Once there is someone in your family with T1D, the risk of developing T1D among family members is 15 times greater than if you have no family members with disease.5 We know that genetics play an important role in the disease and by screening relatives we can identify people who will have multiple antibodies and will eventually progress to clinical disease if we don’t intervene. When we screen people, the vast majority of relatives will not have these antibodies, and this screening can be reassuring. However, among the people that do have multiple antibodies, whether or not they choose to take part in a clinical trial, one of the important benefits is that we can monitor these patients over time. By noting changes over time in glucose, we can detect the progression of T1D long before clinical symptoms occur. Often, by the time people are diagnosed they have very high blood glucose and a potentially fatal condition called diabetic ketoacidosis which can put them in hospital for several days. Participation in a screening program and regular monitoring will enable us to see the disease progressing long before these severe symptoms, and thus the onset of disease, when it does occur, is much milder and easier to control. To screen a family member, visit:

Q: How does type 1 diabetes diagnosed in children differ from that diagnosed in adults?

Another benefit of all the research is that we understand more about the natural history of the disease. Most people think of T1D as a disease that begins in children but we now estimate that about half the people with T1D have disease onset as adults. Nonetheless, there are differences.5,6 At each disease stage, children progress faster, i.e., a child with multiple antibodies will progress to clinical disease at a faster rate than an adult, even if they still have the same antibodies. The same is true after diagnosis; children usually start with less of their natural insulin production left compared with adults and their rate of beta-cell loss is more rapid. At present we don’t understand why that is the case. It is important to know that both children and adults can get T1D, but characteristics are often different between the two.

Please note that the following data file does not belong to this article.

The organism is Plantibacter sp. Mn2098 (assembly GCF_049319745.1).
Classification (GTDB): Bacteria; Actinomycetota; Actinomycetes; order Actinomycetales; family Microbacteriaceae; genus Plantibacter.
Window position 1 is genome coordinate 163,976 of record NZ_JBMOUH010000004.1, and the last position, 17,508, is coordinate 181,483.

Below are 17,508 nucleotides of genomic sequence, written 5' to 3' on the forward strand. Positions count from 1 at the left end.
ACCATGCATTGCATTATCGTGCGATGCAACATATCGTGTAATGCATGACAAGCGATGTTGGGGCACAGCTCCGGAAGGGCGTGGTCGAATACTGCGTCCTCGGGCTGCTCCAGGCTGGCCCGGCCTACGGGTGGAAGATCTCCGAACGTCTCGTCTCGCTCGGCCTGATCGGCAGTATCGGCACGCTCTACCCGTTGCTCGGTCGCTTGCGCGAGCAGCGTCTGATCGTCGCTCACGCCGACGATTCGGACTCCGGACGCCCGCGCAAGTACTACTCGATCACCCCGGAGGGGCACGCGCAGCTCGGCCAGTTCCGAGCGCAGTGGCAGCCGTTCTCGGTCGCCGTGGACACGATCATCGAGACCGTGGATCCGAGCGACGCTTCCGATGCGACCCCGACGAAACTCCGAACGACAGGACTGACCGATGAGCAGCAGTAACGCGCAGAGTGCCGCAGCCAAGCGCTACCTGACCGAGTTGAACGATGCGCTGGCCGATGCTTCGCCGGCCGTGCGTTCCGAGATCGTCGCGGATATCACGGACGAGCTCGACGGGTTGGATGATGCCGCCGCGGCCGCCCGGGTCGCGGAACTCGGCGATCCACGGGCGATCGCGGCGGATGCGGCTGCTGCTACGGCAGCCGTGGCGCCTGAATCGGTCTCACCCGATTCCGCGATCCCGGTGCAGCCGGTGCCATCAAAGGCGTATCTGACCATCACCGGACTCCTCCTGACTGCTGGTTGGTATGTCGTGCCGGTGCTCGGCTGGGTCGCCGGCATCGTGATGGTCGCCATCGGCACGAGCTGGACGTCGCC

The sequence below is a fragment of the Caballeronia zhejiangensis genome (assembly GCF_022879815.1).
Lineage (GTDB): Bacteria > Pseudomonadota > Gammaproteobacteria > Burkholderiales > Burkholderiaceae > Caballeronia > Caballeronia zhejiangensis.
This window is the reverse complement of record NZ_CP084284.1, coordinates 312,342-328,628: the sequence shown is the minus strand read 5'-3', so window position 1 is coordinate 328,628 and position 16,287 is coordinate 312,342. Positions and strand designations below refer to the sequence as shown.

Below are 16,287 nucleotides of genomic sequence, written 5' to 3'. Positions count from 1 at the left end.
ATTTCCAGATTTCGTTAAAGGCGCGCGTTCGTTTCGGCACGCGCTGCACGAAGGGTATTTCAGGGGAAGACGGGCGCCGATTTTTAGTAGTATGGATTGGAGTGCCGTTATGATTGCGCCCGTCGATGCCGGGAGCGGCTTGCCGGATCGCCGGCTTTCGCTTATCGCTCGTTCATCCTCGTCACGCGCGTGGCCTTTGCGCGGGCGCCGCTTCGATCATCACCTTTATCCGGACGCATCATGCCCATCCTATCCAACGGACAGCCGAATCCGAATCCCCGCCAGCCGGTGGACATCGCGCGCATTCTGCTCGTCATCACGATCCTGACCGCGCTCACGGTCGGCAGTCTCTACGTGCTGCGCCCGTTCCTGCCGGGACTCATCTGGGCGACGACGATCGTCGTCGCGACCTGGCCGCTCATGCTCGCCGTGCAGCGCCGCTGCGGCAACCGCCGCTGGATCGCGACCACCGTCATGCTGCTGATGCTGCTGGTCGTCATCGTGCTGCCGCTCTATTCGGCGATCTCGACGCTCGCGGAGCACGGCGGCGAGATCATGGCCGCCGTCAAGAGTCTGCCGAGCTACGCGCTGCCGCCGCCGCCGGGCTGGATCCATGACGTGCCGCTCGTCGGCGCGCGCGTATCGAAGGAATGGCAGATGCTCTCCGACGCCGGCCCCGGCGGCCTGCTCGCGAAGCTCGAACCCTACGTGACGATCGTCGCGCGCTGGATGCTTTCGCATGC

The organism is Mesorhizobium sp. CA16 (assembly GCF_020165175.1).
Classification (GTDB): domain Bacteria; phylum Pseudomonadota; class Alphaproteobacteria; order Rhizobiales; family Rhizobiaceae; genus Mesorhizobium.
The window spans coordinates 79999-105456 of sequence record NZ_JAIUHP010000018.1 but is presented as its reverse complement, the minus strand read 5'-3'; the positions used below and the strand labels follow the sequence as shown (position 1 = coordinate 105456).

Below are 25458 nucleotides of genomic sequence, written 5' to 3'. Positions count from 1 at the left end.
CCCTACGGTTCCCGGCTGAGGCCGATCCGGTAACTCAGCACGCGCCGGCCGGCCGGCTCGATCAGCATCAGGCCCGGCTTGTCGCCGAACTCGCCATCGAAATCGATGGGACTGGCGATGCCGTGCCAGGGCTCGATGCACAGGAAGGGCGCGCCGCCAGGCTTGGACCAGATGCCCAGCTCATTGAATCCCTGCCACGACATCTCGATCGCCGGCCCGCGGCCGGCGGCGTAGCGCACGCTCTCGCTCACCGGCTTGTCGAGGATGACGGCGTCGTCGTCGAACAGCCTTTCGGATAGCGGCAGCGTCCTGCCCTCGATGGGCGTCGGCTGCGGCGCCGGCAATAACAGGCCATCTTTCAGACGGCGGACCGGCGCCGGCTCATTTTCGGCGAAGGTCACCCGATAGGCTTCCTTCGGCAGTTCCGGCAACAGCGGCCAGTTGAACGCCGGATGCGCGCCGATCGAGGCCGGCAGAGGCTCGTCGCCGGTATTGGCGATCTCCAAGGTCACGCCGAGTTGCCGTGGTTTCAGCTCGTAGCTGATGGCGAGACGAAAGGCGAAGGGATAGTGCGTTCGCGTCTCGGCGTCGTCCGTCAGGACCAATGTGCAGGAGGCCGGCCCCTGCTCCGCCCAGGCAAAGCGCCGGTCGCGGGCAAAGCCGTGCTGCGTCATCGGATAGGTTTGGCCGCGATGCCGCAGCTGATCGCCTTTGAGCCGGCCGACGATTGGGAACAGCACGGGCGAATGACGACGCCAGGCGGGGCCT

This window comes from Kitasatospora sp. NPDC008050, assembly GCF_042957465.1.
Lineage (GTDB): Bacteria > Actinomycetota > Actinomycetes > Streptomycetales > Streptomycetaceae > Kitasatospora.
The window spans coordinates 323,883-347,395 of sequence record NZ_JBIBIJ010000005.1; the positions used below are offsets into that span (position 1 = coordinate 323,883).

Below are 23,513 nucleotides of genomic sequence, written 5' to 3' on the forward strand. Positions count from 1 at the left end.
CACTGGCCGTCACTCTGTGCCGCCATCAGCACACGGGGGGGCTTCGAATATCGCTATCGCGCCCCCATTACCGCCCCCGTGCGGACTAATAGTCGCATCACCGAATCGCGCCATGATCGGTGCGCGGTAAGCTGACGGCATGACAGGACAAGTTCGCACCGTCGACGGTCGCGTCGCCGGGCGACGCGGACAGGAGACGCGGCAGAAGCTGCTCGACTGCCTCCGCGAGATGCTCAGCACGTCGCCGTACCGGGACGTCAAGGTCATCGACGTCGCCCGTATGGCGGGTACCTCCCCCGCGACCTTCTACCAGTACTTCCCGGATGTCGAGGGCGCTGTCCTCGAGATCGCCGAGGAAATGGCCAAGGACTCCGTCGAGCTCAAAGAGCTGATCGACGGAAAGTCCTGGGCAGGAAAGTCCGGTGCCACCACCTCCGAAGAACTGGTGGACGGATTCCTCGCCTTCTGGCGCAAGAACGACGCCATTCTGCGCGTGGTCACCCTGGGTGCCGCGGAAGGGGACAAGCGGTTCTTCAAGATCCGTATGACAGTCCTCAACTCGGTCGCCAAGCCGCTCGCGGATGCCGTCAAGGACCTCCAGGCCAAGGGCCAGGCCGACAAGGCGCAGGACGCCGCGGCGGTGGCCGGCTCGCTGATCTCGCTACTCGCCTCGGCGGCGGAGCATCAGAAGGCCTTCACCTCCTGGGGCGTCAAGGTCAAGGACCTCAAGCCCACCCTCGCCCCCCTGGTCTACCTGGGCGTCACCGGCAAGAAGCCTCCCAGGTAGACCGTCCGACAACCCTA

Q: What have been the most promising disease-modifying therapies for type 1 diabetes to date?

It is very exciting to realize that we now have data from five clinical trials that have shown that these therapies can alter the disease course of T1D. These include an anti-T cell therapy called teplizumab,7 and anti-B cell therapy called rituximab;8 a therapy that interferes with the relationship between the two, post-stimulation blockade, called abatacept;9 a drug that interferes with a specific type of immune cell called memory cells, which is called alefacept;10 and the most recent study, which also has a positive result, was with antithymocyte globulin.11 Each of these therapies, when given to newly diagnosed patients, were shown to preserve insulin production, and in some cases, showed that insulin preservation can last for a long time. These therapies are very important and some are already being tested in early-stage disease. Type 1 Diabetes TrialNet is a National Institutes of Health-funded and JDRF-supported international clinical trials network that aims to bring disease-modifying therapies to individuals with T1D.5,12 In June 2019 TrialNet aims to announce results of the teplizumab trial for prevention of diabetes in relatives at-risk (NCT01030861). For further information, including videos from participants, frequently asked questions, and more, visit:

One of the most important messages is to recognize that these are all immune therapies because T1D is an autoimmune disease. The term diabetes only refers to the metabolic consequences but T1D is more similar to diseases like multiple sclerosis, Crohn’s disease, and rheumatoid arthritis. At present, T1D is one of the only autoimmune diseases that is treated solely with treatment for the symptoms, so this is an opportunity to bring diabetes to the status of other autoimmune diseases and use disease modifying therapies.